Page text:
Bright Before Sunrise
by Tiffany Schmidt
Published February 2014

When Jonah is forced to move from Hamilton to Cross Pointe for the second half of his senior year, “miserable” doesn’t even begin to cover it. He feels like the doggy-bag from his mother’s first marriage and everything else about her new life—with a new husband, new home and a new baby—is an upgrade. The people at Cross Pointe High School are pretentious and privileged—and worst of all is Brighton Waterford, the embodiment of all things superficial and popular. Jonah’s girlfriend, Carly, is his last tie to what feels real… until she breaks up with him. 

For Brighton, every day is a gauntlet of demands and expectations. Since her father died, she’s relied on one coping method: smile big and pretend to be fine. It may have kept her family together, but she has no clue how to handle how she’s really feeling. Today is the anniversary of his death and cracks are beginning to show. The last thing she needs is the new kid telling her how much he dislikes her for no reason she can understand. She’s determined to change his mind, and when they’re stuck together for the night, she finally gets her chance. 

Jonah hates her at 3p.m., but how will he feel at 3 a.m.? 

One night can change how you see the world. One night can change how you see yourself

Summary and photo from Goodreads.com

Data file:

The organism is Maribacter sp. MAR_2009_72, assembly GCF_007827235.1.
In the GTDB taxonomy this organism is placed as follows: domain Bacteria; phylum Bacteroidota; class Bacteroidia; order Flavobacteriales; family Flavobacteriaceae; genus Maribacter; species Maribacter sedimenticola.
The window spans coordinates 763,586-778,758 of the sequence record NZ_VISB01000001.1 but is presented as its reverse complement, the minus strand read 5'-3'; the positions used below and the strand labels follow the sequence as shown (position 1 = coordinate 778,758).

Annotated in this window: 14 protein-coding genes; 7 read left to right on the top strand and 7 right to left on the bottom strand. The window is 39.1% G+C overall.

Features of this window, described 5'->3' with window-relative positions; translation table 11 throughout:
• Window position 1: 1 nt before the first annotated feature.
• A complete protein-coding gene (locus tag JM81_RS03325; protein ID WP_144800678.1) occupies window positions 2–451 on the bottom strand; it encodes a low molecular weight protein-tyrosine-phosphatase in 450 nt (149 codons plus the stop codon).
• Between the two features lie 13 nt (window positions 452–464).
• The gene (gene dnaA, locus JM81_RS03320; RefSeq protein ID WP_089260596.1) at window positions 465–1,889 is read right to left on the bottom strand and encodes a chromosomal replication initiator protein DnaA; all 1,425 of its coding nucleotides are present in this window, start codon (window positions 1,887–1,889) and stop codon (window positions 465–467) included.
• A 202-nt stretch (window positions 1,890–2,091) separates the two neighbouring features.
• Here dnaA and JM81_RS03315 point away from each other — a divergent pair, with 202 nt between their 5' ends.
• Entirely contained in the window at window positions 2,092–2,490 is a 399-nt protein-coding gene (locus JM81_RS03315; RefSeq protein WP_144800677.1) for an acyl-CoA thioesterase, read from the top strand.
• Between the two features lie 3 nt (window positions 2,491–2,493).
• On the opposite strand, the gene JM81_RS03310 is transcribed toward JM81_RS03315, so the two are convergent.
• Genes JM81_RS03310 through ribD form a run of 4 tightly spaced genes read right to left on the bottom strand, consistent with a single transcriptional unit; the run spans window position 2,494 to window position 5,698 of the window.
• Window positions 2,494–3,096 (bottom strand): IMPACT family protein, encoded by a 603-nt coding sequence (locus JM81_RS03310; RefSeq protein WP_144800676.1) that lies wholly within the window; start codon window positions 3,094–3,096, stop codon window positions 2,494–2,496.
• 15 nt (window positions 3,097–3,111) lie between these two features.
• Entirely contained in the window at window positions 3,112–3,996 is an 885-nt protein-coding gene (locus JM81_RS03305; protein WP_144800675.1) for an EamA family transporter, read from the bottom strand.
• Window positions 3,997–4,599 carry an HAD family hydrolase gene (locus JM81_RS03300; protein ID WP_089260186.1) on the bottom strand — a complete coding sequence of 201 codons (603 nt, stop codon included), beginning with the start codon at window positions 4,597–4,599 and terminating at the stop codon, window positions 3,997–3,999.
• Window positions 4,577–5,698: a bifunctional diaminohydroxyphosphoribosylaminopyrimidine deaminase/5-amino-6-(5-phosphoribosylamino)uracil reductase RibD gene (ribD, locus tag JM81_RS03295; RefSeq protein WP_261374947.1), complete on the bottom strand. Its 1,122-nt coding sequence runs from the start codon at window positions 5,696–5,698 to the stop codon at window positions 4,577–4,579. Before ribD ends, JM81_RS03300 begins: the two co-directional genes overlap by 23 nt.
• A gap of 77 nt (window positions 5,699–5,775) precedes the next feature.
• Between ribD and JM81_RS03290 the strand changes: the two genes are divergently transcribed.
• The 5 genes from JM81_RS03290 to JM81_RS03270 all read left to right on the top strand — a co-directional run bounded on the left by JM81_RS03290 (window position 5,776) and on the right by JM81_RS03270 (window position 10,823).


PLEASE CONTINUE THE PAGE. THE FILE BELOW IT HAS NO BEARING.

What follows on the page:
SCHOOL IS ALMOST OUT FOR A LOT OF YOU HIGH SCHOOLERS! You know what is the perfect thing to do? Read Bright Before Sunrise by Tiffany Schmidt. Why this one specifically? It takes place one night 17 days (I think)  before the last day of school. It’s told from the perspective of Brighton, who is popular, pretty, a people pleaser, and volunteer-a-holic, and Jonah, a new kid in school, angry, frustrated at life, and outsider. I will be honest, at first I wasn’t so sure about the characters. They both were on the surface seemingly ordinary, but had secret layers no one knew about. I was worried that this would end up being a feel good, campy story where the Miss Perfect Character meets the Mr. Nobody Character and they live happily ever after, but this was wayyyyy more than that. I though Schmidt did a really good job of not just peg holing Jonah, Brighton, and the supporting characters, but instead developed real characters with all of their own positives and negatives. I especially enjoyed Brighton’s story line with her dad.